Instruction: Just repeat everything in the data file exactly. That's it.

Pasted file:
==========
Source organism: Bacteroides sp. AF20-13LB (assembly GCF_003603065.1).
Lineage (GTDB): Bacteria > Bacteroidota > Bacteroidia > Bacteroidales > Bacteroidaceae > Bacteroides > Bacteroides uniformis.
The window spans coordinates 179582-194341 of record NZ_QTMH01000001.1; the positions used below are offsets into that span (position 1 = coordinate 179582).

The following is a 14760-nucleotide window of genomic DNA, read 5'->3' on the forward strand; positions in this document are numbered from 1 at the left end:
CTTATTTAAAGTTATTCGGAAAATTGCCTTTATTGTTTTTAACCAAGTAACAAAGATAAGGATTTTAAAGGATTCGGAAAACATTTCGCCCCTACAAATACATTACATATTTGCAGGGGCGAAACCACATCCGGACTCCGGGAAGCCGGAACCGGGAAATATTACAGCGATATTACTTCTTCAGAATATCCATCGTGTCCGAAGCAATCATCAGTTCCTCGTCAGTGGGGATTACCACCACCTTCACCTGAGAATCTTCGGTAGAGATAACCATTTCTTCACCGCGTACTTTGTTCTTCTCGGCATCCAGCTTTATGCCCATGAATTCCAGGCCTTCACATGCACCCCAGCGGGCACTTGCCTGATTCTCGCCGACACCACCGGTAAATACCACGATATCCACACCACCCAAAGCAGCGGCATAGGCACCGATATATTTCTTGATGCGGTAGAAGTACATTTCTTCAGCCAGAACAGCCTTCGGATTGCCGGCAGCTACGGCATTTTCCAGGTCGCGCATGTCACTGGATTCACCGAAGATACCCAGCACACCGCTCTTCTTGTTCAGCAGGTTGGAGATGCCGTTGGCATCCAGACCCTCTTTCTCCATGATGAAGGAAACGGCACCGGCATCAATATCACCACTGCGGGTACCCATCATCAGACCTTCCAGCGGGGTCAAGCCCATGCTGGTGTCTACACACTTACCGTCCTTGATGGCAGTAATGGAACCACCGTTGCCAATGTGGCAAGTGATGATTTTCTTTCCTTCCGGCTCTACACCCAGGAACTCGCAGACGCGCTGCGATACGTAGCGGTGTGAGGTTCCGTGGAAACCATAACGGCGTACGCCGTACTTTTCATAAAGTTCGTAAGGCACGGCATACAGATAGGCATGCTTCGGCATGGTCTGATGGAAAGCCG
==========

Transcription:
Source organism: Bacteroides sp. AF20-13LB (assembly GCF_003603065.1).
Lineage (GTDB): Bacteria > Bacteroidota > Bacteroidia > Bacteroidales > Bacteroidaceae > Bacteroides > Bacteroides uniformis.
The window spans coordinates 179582-194341 of record NZ_QTMH01000001.1; the positions used below are offsets into that span (position 1 = coordinate 179582).

The following is a 14760-nucleotide window of genomic DNA, read 5'->3' on the forward strand; positions in this document are numbered from 1 at the left end:
CTTATTTAAAGTTATTCGGAAAATTGCCTTTATTGTTTTTAACCAAGTAACAAAGATAAGGATTTTAAAGGATTCGGAAAACATTTCGCCCCTACAAATACATTACATATTTGCAGGGGCGAAACCACATCCGGACTCCGGGAAGCCGGAACCGGGAAATATTACAGCGATATTACTTCTTCAGAATATCCATCGTGTCCGAAGCAATCATCAGTTCCTCGTCAGTGGGGATTACCACCACCTTCACCTGAGAATCTTCGGTAGAGATAACCATTTCTTCACCGCGTACTTTGTTCTTCTCGGCATCCAGCTTTATGCCCATGAATTCCAGGCCTTCACATGCACCCCAGCGGGCACTTGCCTGATTCTCGCCGACACCACCGGTAAATACCACGATATCCACACCACCCAAAGCAGCGGCATAGGCACCGATATATTTCTTGATGCGGTAGAAGTACATTTCTTCAGCCAGAACAGCCTTCGGATTGCCGGCAGCTACGGCATTTTCCAGGTCGCGCATGTCACTGGATTCACCGAAGATACCCAGCACACCGCTCTTCTTGTTCAGCAGGTTGGAGATGCCGTTGGCATCCAGACCCTCTTTCTCCATGATGAAGGAAACGGCACCGGCATCAATATCACCACTGCGGGTACCCATCATCAGACCTTCCAGCGGGGTCAAGCCCATGCTGGTGTCTACACACTTACCGTCCTTGATGGCAGTAATGGAACCACCGTTGCCAATGTGGCAAGTGATGATTTTCTTTCCTTCCGGCTCTACACCCAGGAACTCGCAGACGCGCTGCGATACGTAGCGGTGTGAGGTTCCGTGGAAACCATAACGGCGTACGCCGTACTTTTCATAAAGTTCGTAAGGCACGGCATACAGATAGGCATGCTTCGGCATGGTCTGATGGAAAGCCG